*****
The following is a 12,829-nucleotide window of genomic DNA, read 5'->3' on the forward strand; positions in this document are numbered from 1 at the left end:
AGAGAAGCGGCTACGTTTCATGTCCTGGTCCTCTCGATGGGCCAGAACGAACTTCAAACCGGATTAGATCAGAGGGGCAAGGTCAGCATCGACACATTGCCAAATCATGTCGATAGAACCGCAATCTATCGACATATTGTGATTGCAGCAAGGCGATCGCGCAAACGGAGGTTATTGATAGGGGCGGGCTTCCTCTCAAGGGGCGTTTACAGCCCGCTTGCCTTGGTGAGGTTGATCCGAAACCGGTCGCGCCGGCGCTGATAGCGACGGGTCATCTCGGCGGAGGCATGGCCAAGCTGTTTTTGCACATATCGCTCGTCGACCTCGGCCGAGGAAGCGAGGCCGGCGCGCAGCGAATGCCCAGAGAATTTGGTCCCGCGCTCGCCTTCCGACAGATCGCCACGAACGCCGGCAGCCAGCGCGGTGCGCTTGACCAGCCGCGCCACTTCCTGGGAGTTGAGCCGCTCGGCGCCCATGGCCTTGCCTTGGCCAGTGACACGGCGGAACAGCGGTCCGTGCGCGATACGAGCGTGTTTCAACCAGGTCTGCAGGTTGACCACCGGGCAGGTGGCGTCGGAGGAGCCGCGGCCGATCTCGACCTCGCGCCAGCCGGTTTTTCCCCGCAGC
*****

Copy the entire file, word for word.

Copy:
The following is a 12,829-nucleotide window of genomic DNA, read 5'->3' on the forward strand; positions in this document are numbered from 1 at the left end:
AGAGAAGCGGCTACGTTTCATGTCCTGGTCCTCTCGATGGGCCAGAACGAACTTCAAACCGGATTAGATCAGAGGGGCAAGGTCAGCATCGACACATTGCCAAATCATGTCGATAGAACCGCAATCTATCGACATATTGTGATTGCAGCAAGGCGATCGCGCAAACGGAGGTTATTGATAGGGGCGGGCTTCCTCTCAAGGGGCGTTTACAGCCCGCTTGCCTTGGTGAGGTTGATCCGAAACCGGTCGCGCCGGCGCTGATAGCGACGGGTCATCTCGGCGGAGGCATGGCCAAGCTGTTTTTGCACATATCGCTCGTCGACCTCGGCCGAGGAAGCGAGGCCGGCGCGCAGCGAATGCCCAGAGAATTTGGTCCCGCGCTCGCCTTCCGACAGATCGCCACGAACGCCGGCAGCCAGCGCGGTGCGCTTGACCAGCCGCGCCACTTCCTGGGAGTTGAGCCGCTCGGCGCCCATGGCCTTGCCTTGGCCAGTGACACGGCGGAACAGCGGTCCGTGCGCGATACGAGCGTGTTTCAACCAGGTCTGCAGGTTGACCACCGGGCAGGTGGCGTCGGAGGAGCCGCGGCCGATCTCGACCTCGCGCCAGCCGGTTTTTCCCCGCAGC